President: Hisashi Owada (Japan);

    Vice-President: Peter Tomka (Slovakia);

    Judges: Shi Jiuyong (China), Abdul G Koroma (Sierra Leone), Awn Shawkat AlKhasawneh (Jordan), Thomas Buergenthal (United States of America), Bruno Simma (Germany), Ronny Abraham (France), Kenneth Keith (New Zealand), Bernardo Sepúlveda-Amor (Mexico), Mohamed Bennouna (Morocco), Leonid Skotnikov (Russian Federation), Antônio A Cançado Trindade (Brazil), Abdulqawi Ahmed Yusuf (Somalia), and Christopher Greenwood (United Kingdom of Great Britain and Northern Ireland)

    The Registrar of the Court is Mr Philippe Couvreur; the Deputy-Registrar is Ms Thérèse de Saint Phalle

    The Chamber of Summary Procedure, comprising five judges, including the President and Vice-President, and two substitutes, which is established annually by the Court in accordance with Article 29 of the Statute to ensure the speedy dispatch of business, is composed as follows:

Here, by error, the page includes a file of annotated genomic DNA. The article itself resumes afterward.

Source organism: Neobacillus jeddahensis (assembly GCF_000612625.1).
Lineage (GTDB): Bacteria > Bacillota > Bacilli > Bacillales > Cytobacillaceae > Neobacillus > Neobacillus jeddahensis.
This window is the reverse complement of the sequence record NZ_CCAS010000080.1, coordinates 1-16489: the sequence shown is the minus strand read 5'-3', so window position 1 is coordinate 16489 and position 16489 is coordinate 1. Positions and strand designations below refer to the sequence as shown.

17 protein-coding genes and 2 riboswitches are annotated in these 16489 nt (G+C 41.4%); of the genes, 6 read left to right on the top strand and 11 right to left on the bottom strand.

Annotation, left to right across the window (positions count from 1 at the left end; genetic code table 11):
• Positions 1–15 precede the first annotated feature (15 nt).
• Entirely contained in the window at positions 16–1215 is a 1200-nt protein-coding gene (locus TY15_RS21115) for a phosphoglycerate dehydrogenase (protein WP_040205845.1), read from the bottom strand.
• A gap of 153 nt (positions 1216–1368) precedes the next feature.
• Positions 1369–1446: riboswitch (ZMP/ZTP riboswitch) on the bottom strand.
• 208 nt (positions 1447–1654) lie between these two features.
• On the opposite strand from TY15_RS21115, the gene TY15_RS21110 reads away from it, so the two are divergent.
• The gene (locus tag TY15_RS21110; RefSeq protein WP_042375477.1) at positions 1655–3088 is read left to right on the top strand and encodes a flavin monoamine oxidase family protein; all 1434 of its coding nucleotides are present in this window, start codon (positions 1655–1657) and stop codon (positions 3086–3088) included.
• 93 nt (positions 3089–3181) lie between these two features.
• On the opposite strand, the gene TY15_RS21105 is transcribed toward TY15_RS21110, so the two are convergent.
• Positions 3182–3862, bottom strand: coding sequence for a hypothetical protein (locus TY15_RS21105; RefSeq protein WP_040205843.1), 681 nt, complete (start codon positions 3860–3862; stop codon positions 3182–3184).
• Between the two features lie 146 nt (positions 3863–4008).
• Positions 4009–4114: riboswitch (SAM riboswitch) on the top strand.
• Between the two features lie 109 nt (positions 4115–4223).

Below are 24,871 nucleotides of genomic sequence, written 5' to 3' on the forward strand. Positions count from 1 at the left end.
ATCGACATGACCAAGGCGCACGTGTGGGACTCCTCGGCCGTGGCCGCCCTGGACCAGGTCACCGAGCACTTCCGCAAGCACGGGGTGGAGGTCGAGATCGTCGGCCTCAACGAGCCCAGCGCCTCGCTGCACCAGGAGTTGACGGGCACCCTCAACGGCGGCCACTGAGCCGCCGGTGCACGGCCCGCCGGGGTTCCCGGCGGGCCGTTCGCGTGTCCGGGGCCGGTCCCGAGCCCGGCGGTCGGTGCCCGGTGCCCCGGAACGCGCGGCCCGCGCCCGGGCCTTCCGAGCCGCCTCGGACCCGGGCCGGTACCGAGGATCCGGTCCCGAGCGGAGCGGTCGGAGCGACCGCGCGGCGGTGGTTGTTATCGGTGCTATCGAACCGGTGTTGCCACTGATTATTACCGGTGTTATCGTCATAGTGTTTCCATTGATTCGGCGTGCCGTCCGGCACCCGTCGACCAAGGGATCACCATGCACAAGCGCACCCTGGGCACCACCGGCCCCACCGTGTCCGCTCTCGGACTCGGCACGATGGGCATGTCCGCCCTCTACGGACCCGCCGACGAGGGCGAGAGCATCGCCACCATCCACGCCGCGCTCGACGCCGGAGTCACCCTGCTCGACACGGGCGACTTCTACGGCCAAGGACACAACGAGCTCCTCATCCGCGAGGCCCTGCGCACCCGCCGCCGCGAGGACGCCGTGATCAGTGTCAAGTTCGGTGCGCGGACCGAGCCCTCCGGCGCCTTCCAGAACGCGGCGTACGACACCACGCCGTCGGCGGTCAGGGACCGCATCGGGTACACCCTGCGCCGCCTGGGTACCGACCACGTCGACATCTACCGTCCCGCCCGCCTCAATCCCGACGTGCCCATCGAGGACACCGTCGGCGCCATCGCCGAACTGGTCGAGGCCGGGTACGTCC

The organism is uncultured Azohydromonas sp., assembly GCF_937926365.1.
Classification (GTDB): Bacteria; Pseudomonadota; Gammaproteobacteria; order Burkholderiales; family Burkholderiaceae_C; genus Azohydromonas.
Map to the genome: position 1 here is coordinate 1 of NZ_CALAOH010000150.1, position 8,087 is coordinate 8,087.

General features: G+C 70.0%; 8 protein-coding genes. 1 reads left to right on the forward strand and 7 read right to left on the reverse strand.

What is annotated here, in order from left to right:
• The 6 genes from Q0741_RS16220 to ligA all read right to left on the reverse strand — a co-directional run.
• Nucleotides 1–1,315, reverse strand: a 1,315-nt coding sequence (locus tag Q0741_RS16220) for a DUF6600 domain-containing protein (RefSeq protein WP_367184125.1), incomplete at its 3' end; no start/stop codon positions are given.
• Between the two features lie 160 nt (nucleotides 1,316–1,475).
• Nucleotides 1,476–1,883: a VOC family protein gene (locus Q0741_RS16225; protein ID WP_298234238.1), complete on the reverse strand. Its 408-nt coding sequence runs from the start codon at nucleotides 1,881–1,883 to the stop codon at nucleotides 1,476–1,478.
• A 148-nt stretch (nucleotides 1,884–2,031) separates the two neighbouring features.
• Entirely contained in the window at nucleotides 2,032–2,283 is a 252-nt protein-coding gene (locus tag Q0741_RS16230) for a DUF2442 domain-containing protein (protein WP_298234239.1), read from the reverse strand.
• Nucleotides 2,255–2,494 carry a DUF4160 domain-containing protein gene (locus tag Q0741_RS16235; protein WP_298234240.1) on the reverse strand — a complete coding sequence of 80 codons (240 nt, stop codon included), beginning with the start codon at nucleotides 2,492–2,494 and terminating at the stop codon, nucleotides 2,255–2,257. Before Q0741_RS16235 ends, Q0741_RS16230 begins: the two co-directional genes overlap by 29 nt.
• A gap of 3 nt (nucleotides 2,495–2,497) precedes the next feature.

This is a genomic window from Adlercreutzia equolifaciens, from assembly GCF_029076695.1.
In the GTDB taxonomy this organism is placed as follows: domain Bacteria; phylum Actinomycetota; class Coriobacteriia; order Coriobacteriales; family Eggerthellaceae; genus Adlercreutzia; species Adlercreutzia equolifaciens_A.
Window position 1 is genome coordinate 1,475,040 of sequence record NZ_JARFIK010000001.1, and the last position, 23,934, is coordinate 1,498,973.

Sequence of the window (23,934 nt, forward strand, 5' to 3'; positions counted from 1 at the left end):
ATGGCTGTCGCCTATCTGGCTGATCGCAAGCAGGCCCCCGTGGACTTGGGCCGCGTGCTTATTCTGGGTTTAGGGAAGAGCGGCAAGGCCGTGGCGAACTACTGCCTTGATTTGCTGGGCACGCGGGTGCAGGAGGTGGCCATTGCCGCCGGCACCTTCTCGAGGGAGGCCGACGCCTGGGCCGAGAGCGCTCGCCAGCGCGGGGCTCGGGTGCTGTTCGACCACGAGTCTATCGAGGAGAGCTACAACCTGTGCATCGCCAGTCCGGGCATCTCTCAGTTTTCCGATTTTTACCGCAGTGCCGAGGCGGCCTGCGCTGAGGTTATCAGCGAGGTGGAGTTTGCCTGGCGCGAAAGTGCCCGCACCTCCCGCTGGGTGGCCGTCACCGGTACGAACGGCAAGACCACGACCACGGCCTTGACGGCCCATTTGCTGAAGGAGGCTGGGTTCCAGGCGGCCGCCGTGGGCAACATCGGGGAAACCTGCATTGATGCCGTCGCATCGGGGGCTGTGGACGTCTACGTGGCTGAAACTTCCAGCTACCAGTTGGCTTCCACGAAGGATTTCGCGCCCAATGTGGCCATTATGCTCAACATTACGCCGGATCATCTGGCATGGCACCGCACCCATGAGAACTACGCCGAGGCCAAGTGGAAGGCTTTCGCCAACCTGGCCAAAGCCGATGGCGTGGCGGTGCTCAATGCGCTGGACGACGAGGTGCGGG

Members:

    President: Hisashi Owada;

    Vice-President: Peter Tomka;

    Judges: Abdul G Koroma, Thomas Buergenthal and Bruno Simma Substitute members:

    Judges: Bernardo Sepúlveda-Amor and Leonid Skotnikov

    (b) Jurisdiction of the Court363

    On 31 December 2009, 192 States were Parties to the Statute of the Court

    No declarations were made, in 2009, recognizing the compulsory jurisdiction of the Court as contemplated by Article 36, paragraph 2 of the Statute

    Thus, at the end of 2009, the following 66 States had recognized such compulsory jurisdiction: Australia, Austria, Barbados, Belgium, Botswana, Bulgaria, Cambodia,

    362 For more information about the Court, see the reports of the International Court of Justice to the General Assembly, Official Records of the General Assembly, Sixty‑fourth session, Supplement No. 4, (A/64/4) (for the period 1 August 2008 to 31 July 2009) and Official Records of the General Assembly, Sixty‑ fifth session, Supplement No. 4, (A/65/4) (for the period 1 August 2009 to 31 July 2010) (forthcoming)

    363 For further information regarding the jurisdiction of the International Court of Justice, see chapter I of Multilateral Treaties Deposited with the Secretary‑General, available on the website http://treaties un org/Pages/ParticipationStatus aspx